8 January 2024

Atomos AirGlu technology is a smashing success for The Great Pottery Throwdown

Filming and postproduction of popular British television series, The Great Pottery Throwdown, was streamlined thanks to the help of Atomos’ unique AirGlu technology and the UltraSync One and UltraSync Blue timecode devices.

By Atomos
Two UltraSync Blues synchronised twelve GoPro HERO11 cameras

Creating the popular reality television series, The Great Pottery Throwdown, was no easy task for the team at Love Productions. Recording the presenters and contestants in action required those working behind the cameras to be vigilant and fast paced to successfully capture the extraordinary moments on-set. Thanks to Atomos’ unique AirGlu technology, the end-to-end process of filming and postproduction was simplified with help from the UltraSync One and UltraSync Blue timecode devices, leaving the team to focus on the task at hand.

The Great Pottery Throwdown sees amateur potters compete by designing one-off masterpieces to win the show. As with many reality programmes, it requires a dedicated crew with a host of reliable equipment to ensure the contestants’ successes and pitfalls throughout the process are captured first time around. The team opted for a combination of Sony FX9 and A7S III cameras, alongside twelve GoPro HERO11 cameras, to record every angle of the contestants at work.

With a production of this scale, many hours can easily be spent manually aligning multiple media sources in postproduction. With Atomos’ AirGlu technology, frame-accurate timecode wirelessly transmitted between all UltraSync One and UltraSync Blue devices was used to feed timecode into cameras and audio devices on-set, streamlining the subsequent editing process.

Camera Assistant Amy Tideswell on-set with the UltraSync Blue

Utilising Atomos’ timecode technology

The UltraSync One was the perfect choice to attach to the FX9 and A7S III cameras with multitrack audio recorders in the sound bags and video village. Its lightweight and compact design allowed units to be mounted to the cameras without obstructing the operator’s view. Once filming began, the UltraSync Ones ensured the content captured from the cameras and audio devices on set were synchronised wirelessly over RF with rock-solid timecode, genlock or wordclock. The UltraSync’s impressive battery life of 25 hours withstood long days on set, allowing timecode to run simultaneously to external devices throughout the duration of filming.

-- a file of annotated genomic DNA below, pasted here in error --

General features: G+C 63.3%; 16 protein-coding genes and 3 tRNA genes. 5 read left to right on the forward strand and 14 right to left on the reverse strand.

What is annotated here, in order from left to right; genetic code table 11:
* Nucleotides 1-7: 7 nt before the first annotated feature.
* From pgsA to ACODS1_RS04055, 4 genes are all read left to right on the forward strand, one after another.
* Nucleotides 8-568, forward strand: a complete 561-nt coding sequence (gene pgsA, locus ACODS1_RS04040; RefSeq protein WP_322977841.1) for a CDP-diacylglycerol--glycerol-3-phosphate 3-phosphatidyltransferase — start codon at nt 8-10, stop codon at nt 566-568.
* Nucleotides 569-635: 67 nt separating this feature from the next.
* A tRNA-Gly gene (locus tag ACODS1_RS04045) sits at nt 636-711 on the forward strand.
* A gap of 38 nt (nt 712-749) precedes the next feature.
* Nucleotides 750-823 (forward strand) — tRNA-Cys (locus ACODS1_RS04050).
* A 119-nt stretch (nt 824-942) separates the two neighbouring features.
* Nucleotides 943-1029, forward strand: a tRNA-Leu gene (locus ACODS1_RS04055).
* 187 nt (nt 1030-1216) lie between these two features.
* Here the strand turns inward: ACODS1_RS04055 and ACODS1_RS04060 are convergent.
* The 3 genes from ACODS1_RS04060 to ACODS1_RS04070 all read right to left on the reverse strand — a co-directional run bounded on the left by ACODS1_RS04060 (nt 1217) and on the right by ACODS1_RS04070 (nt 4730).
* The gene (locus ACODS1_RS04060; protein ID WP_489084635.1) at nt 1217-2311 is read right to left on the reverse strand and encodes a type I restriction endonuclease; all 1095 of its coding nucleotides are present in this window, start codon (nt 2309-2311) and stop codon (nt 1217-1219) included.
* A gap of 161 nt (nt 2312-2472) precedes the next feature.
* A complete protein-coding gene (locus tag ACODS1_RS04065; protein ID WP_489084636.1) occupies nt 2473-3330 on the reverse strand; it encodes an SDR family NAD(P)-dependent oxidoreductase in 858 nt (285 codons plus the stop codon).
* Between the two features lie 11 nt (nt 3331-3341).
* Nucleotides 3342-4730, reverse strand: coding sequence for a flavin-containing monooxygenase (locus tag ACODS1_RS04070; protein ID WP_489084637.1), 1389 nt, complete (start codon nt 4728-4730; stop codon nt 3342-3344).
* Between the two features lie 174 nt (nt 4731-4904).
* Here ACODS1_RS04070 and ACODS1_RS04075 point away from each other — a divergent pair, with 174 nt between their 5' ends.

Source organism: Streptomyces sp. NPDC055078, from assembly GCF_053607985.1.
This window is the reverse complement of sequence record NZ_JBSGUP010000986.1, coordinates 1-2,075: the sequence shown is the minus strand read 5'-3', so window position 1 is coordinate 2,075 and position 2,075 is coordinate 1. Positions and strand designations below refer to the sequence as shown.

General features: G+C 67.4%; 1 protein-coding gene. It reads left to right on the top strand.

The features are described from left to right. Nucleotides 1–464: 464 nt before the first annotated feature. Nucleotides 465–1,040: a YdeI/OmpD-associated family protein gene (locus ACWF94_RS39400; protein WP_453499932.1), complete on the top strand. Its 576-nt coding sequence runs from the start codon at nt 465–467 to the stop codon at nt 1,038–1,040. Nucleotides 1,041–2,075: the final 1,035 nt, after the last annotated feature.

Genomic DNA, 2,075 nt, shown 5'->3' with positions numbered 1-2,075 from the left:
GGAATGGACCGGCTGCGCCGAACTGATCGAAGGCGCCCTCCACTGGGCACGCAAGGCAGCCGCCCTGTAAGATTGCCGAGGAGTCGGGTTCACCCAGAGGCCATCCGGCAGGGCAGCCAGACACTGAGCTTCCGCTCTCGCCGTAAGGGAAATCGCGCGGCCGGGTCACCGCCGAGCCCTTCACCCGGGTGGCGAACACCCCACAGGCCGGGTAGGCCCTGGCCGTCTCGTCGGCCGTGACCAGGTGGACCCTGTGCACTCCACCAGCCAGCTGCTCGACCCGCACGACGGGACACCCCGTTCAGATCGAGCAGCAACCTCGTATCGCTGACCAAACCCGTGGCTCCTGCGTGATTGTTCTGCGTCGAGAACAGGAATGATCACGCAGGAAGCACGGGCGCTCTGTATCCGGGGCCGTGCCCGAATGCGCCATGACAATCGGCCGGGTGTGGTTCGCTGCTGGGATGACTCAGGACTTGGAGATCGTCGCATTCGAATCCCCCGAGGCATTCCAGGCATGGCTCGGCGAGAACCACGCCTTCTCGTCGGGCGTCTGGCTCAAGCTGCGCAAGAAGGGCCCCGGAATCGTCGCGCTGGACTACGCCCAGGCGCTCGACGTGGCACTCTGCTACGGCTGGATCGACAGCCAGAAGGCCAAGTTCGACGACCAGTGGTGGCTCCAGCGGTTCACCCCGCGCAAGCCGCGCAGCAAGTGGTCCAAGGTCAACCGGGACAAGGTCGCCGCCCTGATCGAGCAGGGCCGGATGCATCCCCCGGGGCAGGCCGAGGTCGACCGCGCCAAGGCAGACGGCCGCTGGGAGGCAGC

While UltraSync One can send or receive timecode over AirGlu RF only, UltraSync Blue synchronises over AirGlu RF and simultaneously transmits AirGlu BT (Bluetooth) to compatible cameras, sound recording devices and apps. To synchronise the GoPro HERO11 cameras, camera assistants paired two UltraSync Blue units via Bluetooth to the UltraSync Blue iOS Slate app. The latest feature of the app generates a timecode QR code to display to the cameras, allowing them to recognise the timecode and automatically jam their own timecode to it quickly. Timecode transmitted from the UltraSync Blues ensured the entire GoPro workflow was flawlessly synchronised, saving many hours in post-production.

UltraSync One mounted easily to the top of the camera

After filming had finished, the embedded timecode in the video and audio files, originally sourced from the UltraSync One and UltraSync Blue, was used to hugely simplify and automate the multicamera and separate sound syncing process in the editing software.

This setup provided accurate sync for over 22 cameras and 6 multitrack audio recorders, but Atomos’ timecode solutions can provide production teams of any size the ability to save time and resources with unrivalled AirGlu technology. Needless to say, the UltraSync One and UltraSync Blue left the team at Love Productions as fired up as their kilns, and ready to tackle the next shoot.

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